The Miniskirt

"Wear it if you dare!" That was the challenge any fashionable sixties girl wasted no time embracing in 1965, when this iconic garment first hit the streets. Before miniskirts, female knees and thighs were rarely seen away from the beach or the swimming pool.



In London, designer Mary Quant had been producing cutting-edge clothes for several years. Bazaar, her shop in the King's Road, was a magnet for the capital's hippest trend-setters.

Quant hemlines had been rising steadily but when she produced a skirt that ended several inches above the knee the fashion world went wild. The miniskirt - said to have been named by Quant after the Mini car - was an instant hit on the streets of London and rapidly spread across the globe. Hemlines shot up everywhere but nowhere more so than in London, where skirts were finishing a breezy 7-8 inches above the knee.

Quant wasn't the only designer experimenting with short skirts at that time, though. Some fashion historians suggest that the true inventor of the miniskirt was a French designer called Andre Courreges. Courreges was inspired by "space-age" clothing and - around the same time as Quant - is said to have produced a short skirt to go with his Go-Go Boots, the original name for the thigh-length boots still popular today.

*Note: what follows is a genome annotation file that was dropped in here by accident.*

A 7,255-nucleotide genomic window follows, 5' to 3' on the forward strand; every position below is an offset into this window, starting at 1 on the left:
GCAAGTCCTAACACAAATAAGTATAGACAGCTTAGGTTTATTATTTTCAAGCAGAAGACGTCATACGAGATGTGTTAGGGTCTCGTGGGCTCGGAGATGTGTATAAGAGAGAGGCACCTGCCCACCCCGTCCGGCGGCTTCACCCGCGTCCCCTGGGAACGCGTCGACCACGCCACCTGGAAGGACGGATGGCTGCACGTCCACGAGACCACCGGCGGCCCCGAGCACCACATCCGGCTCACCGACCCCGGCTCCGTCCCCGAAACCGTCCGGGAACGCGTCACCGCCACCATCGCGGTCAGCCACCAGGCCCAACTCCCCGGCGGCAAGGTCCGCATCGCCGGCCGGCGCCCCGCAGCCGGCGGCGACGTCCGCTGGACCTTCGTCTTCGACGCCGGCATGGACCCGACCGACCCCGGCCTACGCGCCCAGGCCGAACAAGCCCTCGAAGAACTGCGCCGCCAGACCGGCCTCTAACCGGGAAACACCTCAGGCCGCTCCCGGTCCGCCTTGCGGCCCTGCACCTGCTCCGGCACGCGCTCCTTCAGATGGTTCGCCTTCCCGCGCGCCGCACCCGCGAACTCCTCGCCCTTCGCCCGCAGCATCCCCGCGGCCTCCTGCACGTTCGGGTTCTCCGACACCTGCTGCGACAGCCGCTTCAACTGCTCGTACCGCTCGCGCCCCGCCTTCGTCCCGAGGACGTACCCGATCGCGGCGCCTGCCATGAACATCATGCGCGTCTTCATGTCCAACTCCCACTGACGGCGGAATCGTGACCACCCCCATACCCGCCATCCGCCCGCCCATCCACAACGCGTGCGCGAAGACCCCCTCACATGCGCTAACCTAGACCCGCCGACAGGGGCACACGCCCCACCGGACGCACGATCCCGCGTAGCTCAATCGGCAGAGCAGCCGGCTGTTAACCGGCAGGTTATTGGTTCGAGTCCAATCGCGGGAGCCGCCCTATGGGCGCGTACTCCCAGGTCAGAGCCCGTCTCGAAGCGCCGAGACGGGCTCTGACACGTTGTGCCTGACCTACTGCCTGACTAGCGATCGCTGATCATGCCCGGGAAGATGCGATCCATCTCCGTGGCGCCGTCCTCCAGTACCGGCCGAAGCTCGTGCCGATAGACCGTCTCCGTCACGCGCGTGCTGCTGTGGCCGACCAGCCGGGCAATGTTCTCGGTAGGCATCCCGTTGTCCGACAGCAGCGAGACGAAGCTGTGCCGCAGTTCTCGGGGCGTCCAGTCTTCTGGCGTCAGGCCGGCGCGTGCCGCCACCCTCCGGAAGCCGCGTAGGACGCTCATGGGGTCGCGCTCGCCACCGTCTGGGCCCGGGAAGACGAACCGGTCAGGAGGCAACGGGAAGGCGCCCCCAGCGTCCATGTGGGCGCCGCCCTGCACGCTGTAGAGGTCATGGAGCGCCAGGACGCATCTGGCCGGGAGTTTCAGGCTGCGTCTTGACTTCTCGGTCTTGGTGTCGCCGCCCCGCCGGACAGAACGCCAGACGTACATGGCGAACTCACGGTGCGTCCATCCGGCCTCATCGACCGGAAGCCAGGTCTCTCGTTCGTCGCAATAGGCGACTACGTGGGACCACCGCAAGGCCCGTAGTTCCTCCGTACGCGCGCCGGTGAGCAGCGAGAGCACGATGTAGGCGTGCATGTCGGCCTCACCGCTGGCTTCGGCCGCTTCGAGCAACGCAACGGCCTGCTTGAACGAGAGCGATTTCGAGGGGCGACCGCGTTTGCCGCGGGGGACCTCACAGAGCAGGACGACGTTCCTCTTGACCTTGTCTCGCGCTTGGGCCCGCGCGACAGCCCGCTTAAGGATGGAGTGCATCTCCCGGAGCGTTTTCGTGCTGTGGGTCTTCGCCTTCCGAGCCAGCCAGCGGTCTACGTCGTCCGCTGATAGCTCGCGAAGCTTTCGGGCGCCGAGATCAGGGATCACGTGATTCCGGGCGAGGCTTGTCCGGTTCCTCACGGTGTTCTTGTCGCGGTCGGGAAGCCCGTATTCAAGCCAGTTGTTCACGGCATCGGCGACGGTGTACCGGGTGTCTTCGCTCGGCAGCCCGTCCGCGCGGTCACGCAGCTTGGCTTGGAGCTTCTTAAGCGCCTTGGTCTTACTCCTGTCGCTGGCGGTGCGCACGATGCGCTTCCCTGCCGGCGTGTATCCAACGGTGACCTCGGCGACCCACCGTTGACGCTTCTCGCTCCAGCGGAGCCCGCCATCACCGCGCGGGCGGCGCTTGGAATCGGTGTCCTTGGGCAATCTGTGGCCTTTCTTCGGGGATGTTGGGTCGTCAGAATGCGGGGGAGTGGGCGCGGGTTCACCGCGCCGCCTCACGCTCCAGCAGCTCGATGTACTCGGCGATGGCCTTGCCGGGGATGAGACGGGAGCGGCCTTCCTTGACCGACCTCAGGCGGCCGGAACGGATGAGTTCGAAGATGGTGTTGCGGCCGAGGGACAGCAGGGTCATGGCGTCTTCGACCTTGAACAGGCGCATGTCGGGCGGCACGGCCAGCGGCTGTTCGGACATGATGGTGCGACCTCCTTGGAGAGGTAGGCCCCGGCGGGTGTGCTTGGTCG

Perhaps Courreges was first. But Quant undeniably popularised the look, often teaming it with another new garment - tights. Until the miniskirt, tights hadn't really taken off but, with all that leg on show, designers went to town with wacky colours and elaborate patterns.

Of course, a miniskirt looked best on you if you were young and slim. It was more than a piece of clothing. It was a statement that directly confronted the deferential society of post-war Britain. The miniskirt said there was nothing wrong with showing your legs. It was saying, in fact, that there was nothing wrong with being young. Now, that's groovy, baby!